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    Unexpected Turn: Why EU Army Could Actually Play Into the Hands of Russia

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    Europe’s long-standing dream of having its own integrated military force is gradually taking shape.

    Earlier this month, Bloomberg reported that the European Commission issued another document offering scenarios for closer defense cooperation within the bloc.

    The paper was signed by two Commission Vice Presidents, Federica Mogherini and Jyrki Katainen.

    "The Transatlantic relationship is evolving. […] The onus of improving European security lies first of all in European hands," the document says.

    The authors reaffirmed their support for the ultimate scenario of European military cooperation, including creating an integrated security system, conducting military operations outside NATO, building a European cybersecurity system and establishing a EU border and coast guard.

    According to Bloomberg, despite the fact that not all of those proposals have been financed yet, the first steps for their implementation have already been made.

    Experts from the magazine Foreign Policy underscored that German Chancellor Angela Merkel, one of the most known advocates of an EU army, is taking efficient steps to overcome opposition to the plan.

    Berlin will definitely face serious obstacles, pushing for an official decision to establish a European joint security force, but the way out seems to have been found. According to Foreign Policy, this is integration of EU members’ militaries into the Bundeswehr.

    For example, the German Armed Forces already have command of one Romanian brigade, one Czech brigade and two Dutch brigades.

    "The German government is showing that it’s willing to proceed with European military integration," a professor of international politics at the University of the Bundeswehr in Munich, told the magazine.

    An EU army is likely to be a concern for Russia, especially taking into account the "anti-Russian rhetoric of many European politicians," including German Defense Minister Ursula von der Leyen’s recent remark on talking to Moscow "from a position of strength."

    At the same time, Judy Dempsey from Carnegie Center suggested that an EU army would play into the hands of Russia.

    "A European army would instead be welcomed by Russian president Vladimir Putin because the United States wouldn’t have a say in the affairs of such a force," she wrote for The Washington Post.  

    She called the plan for a European army "ill-thought and strategically shortsighted."

    "This is not the time to weaken or distract from NATO. Instead it’s time to challenge Trump’s views – and debunk Putin’s hopes – that the NATO alliance has run its course," Dempsey wrote.

    According to Czech military analyst Martin Koller, an integrated security force will not help resolve the challenges Europe is facing, including migration and security.

    "Establishing an EU army will not resolve those problems. In fact, it will be the same Bundeswehr with foreign military units under its command. Moreover, such a military force army would mean additional defense spending. Even if the EU establishes its own military force directed against Russia it will not be helpful," Koller told Sputnik.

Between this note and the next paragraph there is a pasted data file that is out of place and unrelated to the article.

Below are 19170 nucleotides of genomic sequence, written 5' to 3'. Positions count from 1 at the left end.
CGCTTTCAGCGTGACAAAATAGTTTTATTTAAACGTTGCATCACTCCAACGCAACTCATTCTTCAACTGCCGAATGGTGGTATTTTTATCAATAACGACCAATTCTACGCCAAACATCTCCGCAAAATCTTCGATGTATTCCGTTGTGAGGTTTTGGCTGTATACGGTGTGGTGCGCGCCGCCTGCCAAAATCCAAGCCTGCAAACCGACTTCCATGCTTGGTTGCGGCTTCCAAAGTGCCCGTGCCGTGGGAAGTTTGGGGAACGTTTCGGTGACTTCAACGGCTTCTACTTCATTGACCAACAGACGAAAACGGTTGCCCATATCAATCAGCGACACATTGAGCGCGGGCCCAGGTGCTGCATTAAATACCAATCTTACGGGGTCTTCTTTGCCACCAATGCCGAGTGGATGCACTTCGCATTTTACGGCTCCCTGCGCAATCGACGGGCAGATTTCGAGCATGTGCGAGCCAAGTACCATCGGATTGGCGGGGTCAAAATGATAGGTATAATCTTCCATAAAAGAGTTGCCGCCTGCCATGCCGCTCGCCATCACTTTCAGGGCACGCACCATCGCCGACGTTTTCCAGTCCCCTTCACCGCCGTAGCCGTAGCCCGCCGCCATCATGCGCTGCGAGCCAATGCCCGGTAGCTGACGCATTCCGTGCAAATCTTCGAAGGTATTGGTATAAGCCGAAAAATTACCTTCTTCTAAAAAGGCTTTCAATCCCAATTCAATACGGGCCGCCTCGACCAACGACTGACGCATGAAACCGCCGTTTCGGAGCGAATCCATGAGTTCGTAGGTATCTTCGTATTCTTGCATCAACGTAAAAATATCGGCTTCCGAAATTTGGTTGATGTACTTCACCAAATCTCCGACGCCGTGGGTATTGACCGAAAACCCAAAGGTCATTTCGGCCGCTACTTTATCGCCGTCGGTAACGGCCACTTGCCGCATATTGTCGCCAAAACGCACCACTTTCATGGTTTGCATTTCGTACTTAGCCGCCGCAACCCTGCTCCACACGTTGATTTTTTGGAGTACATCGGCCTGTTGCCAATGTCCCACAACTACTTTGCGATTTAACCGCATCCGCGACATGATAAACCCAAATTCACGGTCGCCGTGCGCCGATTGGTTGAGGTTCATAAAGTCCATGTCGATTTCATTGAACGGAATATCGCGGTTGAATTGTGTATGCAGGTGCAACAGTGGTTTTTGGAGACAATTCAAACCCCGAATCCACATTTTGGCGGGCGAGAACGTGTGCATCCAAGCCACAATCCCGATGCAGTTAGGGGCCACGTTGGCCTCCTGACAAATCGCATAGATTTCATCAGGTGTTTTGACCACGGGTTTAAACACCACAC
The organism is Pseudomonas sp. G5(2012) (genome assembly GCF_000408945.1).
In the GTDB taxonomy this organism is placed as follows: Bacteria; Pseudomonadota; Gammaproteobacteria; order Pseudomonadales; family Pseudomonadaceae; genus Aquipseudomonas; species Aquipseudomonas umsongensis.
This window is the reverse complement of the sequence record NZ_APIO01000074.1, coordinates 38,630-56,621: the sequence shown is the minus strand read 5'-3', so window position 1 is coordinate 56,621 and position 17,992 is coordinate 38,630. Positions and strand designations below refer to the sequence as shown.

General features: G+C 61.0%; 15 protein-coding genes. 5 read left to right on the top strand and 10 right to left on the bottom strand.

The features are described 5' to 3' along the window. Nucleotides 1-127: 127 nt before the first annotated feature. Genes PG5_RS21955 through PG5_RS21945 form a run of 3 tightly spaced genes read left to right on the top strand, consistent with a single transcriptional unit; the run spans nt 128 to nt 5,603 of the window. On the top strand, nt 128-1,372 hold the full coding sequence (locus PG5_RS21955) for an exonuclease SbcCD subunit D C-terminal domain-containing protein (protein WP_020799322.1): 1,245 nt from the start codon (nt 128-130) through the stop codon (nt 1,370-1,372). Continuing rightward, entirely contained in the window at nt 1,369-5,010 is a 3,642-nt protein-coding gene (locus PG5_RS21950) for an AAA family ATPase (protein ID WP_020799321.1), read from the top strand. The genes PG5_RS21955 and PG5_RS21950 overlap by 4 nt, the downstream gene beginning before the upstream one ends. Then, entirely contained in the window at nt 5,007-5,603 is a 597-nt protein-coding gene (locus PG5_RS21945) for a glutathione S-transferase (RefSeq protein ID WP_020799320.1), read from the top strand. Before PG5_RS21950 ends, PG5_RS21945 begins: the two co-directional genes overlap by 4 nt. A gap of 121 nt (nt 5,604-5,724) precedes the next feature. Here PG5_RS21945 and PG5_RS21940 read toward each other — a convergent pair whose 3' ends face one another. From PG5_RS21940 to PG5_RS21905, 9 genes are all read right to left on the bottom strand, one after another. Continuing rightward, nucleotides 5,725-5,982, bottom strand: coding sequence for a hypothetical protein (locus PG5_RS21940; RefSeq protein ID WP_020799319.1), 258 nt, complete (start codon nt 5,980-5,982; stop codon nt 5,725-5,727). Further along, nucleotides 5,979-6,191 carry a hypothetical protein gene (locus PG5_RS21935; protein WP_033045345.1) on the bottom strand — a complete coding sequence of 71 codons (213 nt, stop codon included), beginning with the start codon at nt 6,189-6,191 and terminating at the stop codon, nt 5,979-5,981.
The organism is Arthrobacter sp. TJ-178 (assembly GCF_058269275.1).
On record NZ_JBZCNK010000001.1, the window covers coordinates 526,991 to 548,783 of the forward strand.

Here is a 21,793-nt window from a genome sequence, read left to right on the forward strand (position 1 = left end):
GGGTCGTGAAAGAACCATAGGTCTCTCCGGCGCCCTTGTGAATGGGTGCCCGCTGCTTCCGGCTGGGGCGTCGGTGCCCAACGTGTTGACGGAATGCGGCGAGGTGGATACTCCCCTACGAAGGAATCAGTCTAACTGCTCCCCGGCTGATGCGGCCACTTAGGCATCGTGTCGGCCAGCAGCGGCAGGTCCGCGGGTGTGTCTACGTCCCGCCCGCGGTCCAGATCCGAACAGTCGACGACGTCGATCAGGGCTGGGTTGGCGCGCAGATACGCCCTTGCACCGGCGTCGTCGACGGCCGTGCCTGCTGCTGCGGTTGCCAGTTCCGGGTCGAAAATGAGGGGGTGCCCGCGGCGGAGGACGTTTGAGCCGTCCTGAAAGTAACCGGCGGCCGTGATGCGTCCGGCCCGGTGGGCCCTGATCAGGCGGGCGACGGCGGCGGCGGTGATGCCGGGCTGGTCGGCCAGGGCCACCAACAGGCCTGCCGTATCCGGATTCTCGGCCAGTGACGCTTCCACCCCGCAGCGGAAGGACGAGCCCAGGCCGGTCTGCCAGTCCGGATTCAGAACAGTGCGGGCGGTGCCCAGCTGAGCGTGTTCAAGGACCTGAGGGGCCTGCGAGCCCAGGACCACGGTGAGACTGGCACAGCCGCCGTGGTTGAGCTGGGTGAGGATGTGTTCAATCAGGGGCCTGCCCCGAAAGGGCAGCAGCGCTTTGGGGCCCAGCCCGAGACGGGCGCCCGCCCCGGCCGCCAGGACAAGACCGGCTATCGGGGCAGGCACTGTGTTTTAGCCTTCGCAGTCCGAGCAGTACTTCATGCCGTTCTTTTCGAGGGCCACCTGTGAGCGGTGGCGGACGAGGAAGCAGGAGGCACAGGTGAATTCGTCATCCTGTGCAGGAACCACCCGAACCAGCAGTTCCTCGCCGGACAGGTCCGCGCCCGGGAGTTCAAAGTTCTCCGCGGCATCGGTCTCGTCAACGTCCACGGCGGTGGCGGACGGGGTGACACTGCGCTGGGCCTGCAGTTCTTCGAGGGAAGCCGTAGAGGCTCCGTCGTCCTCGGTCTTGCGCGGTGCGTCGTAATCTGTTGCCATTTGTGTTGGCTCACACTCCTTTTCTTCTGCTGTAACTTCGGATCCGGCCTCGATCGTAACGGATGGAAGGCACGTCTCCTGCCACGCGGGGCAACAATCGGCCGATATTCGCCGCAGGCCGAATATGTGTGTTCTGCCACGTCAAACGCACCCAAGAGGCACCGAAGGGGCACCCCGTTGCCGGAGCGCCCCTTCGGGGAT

According to Russian economist and analyst Ivan Danilov, many American experts are focused on regarding NATO’s future and an EU army through the prism of tensions between the West and Russia.

    "American lobbyists insist that NATO is the best instrument to deter Russia while European politicians want an EU army.  However, there is an interesting economic and social context behind the façade of European anti-Russian rhetoric," Danilov wrote in an op-ed for RIA Novosti.

    A recent Pew Global survey revealed that a majority of Germans would not want their country to defend a NATO ally if it got into a military conflict with Russia, according to Bloomberg.

    Moreover, major European defense companies are expected to benefit the most from an EU army. According to The New York Times, an increase in Europe’s defense spending "could have a positive effect on the sluggish European economy."

    According to Danilov, what is really important in this situation is that the project of an EU army seems to be an attempt to decrease Washington’s influence on Brussels.

    "Of course, the US will oppose this plan to the last. It is an open question whether Europe will be able to do that. But taking into account the recent developments in economy, there is a positive signal," the analyst wrote.

    Earlier this week, Germany and Austria criticized the US for a bill introducing new economic and financial sanctions against Russia. The two countries also condemned Washington’s attempts to interfere in the European energy market, in a bid to make the EU buy American-produced liquefied natural gas.

    "If the EU shows the same resolution in its attempts to withdraw from US and NATO military influence Washington may face the risk of losing its geopolitical positions in Europe. A geopolitical divorce between the US and the EU would take long, but as a result both Washington and Brussels will be less focused on their anti-Russian policy," Danilov suggested.

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    Tags:
    military, security, EU army, Bundeswehr, European Union, NATO, Russia, Germany, United States
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